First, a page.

5 Ways to Make Your Beats More Exciting

  1. Fade

    Fade

    Beat Scientist
    Apr 25, 2017
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    We all get to that point where our beats sound dope but they’re just lacking some excitement. Most producers will immediately search for some sort of plug-in that will help solve the issue (an exciter, perhaps?), but sometimes all you need to do is to try a few things.

    Let’s see what we can do...


    Use a Breakbeat

    After reviewing many beats on the Attack of the Beats! show, one thing that I have noticed many times are drum tracks that seem to not have much life to them.

    This has happened to me numerous times and even though there are ways to make the drums more exciting, sometimes it just doesn’t work. You could try adding certain effects to your drums, but it could be that your drum sounds are just boring. If they’re boring, then your entire drum loop will be as well.

    The solution? Use a breakbeat.

    Breakbeats are great because it’s already done for you and it will immediately breathe life into your beat. You could use a breakbeat from a sample pack that was designed specifically for this, or you could do what a lot of Hip Hop producers do and take a break from a famous song.

    One of the most recoginzable ones is “Funky Drummer” by James Brown.

    If you use that breakbeat as the backbone to your beat then you’re good to go. This is what has happened many times, where I hear a beat that is really good but the drums need to be re-done, or just replaced with a breakbeat. By putting a famous break in there instead of your own drum track, it will make everything so much easier.

    Add Something to Your Drums

    I’m guilty of pretty much always using a kick, snare, and hi-hat. That’s it.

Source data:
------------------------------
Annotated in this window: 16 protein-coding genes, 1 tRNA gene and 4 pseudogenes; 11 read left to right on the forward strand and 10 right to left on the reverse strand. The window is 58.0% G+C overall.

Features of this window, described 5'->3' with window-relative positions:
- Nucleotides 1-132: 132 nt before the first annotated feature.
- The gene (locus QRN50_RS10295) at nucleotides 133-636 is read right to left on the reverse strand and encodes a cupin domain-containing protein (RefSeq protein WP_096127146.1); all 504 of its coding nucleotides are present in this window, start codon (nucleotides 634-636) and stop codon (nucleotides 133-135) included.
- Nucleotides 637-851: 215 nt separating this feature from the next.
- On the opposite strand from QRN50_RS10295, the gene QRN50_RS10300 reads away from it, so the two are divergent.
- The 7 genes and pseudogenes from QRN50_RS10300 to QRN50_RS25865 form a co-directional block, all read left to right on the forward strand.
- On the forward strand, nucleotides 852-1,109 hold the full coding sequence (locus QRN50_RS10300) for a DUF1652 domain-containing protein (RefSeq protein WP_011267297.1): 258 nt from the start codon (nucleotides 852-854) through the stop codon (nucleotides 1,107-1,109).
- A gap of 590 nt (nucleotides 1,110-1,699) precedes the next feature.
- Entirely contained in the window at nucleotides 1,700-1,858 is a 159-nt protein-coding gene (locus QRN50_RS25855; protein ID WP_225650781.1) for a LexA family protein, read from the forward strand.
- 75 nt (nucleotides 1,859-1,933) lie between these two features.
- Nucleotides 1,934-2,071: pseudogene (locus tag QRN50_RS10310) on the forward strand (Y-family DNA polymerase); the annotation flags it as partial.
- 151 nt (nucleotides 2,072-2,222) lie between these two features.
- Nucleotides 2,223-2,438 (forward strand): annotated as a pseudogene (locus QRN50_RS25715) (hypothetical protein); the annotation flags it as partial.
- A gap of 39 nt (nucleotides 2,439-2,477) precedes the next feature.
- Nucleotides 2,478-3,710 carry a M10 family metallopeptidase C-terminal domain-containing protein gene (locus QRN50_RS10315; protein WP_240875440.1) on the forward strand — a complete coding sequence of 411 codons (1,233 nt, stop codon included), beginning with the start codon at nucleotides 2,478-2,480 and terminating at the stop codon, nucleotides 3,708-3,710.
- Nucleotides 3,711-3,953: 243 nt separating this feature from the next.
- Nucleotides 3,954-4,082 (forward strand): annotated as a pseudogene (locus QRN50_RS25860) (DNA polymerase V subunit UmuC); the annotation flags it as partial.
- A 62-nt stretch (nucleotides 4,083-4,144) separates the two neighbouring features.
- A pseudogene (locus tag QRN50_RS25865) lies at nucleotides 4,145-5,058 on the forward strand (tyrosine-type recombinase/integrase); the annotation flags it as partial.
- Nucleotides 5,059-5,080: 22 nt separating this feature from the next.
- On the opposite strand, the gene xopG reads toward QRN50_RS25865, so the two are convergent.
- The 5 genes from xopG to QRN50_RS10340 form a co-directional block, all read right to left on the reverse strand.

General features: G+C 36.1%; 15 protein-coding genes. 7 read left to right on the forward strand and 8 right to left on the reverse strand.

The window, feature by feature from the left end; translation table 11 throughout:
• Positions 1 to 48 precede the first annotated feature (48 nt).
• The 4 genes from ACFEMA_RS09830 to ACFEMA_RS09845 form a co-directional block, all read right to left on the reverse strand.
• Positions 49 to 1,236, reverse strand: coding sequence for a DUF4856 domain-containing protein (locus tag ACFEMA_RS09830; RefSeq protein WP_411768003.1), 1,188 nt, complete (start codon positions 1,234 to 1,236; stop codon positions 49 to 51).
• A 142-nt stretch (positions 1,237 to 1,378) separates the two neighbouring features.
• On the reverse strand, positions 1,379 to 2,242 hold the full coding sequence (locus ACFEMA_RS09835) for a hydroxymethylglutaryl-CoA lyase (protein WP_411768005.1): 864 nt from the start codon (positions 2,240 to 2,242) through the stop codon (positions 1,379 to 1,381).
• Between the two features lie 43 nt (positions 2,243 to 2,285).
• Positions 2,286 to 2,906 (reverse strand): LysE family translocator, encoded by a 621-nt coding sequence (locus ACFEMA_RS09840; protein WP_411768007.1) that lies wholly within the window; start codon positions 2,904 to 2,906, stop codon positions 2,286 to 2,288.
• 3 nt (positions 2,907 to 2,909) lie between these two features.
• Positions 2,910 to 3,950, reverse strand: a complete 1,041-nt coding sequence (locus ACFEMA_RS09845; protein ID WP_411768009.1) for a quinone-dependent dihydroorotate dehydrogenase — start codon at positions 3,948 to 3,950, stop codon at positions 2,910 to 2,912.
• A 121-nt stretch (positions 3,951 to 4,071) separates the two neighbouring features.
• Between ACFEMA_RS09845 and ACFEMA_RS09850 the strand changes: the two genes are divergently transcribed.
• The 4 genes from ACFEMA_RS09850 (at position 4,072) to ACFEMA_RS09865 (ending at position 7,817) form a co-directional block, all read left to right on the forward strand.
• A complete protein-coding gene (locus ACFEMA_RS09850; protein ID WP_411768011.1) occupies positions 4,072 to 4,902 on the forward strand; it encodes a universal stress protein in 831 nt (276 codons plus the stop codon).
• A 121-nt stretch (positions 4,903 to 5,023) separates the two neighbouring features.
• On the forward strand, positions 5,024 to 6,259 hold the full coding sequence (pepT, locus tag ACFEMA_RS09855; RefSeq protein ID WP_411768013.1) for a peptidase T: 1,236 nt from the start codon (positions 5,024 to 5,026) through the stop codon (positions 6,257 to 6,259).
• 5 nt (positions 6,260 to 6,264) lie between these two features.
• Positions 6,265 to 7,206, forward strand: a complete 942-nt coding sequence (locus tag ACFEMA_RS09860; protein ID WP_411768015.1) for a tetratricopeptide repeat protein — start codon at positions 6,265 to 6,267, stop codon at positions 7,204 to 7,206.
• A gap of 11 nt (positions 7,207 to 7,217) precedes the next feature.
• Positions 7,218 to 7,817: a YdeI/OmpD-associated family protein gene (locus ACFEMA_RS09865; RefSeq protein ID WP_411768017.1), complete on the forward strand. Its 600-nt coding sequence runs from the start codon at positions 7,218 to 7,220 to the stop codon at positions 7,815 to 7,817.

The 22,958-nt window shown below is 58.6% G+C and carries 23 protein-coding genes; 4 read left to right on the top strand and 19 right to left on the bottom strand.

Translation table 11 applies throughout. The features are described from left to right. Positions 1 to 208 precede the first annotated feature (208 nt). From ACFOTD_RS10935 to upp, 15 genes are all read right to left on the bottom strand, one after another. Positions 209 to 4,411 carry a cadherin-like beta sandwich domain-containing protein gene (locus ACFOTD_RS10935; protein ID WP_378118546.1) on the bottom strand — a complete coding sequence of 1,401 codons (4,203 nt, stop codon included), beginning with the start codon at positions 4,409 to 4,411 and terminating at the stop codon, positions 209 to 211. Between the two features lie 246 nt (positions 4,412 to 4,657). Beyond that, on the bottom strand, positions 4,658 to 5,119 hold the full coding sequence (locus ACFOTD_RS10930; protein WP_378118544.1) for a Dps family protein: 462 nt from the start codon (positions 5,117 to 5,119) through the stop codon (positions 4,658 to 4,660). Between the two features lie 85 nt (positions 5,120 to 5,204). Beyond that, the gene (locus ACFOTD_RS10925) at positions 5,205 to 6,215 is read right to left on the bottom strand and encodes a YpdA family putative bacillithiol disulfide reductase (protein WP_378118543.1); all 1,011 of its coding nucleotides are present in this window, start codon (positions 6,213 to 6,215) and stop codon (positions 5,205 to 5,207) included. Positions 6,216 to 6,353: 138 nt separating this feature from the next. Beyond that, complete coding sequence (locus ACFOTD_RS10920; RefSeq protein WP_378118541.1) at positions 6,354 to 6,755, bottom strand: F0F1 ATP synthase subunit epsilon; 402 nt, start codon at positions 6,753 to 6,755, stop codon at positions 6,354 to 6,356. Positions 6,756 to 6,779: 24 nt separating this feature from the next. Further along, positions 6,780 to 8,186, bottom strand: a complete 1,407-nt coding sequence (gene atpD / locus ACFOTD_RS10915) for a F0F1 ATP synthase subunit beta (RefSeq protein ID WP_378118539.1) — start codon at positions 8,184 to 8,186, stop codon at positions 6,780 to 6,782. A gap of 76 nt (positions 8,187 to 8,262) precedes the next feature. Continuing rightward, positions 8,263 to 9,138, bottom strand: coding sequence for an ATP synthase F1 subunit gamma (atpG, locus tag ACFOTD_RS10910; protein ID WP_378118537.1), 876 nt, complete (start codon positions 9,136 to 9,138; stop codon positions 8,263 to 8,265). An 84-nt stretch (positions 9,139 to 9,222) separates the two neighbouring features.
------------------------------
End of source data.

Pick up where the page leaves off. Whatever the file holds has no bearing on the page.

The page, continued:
I know it’s not much, but it works fine for the style of beats that I create, so I don’t see the need to add anything else. However, when my drums are kind of boring and if I don’t feel like using a breakbeat, then I’ll keep my drums and add in some percussion like cymbals, shakers and whatever else I can find.

    The trick is to not over-do it. You want to add something that will compliment your drum track and give it a bit of life, because sometimes that’s all you need.

    If you’re not sure what kind of sounds to add to your drum track, start with cymbals. The great thing with cymbals is you can have them drop in on the kick or even on the snare. You can even use it instead of a hi-hat, or you can have it follow the hi-hat as well. That will definitely spice up your drums.

    Mix It Properly

    Mixing is not difficult, but that’s if you’re keeping things simple. I always recommend that you mix with the bare essentials and only use effects as needed, but if your mix is on point and your beat still sounds dull, it’s time to add some effects.

    It all depends on your beat and how it sounds. I can’t recommend that you use a certain type of effect to cure all your beat dullness, so that’s up to you.

    Most people will probably think of compression, and it will definitely help keep everything nice and tight, but I’m leaning more towards other effects like delays and reverb.

    Let’s say you add a delay on your snare track. I’m sure not many will think to do that, but it can definitely help bring life to your drums. The key is to make the delay very subtle so that you have your snare hit and just a quiet-sounding snare following it.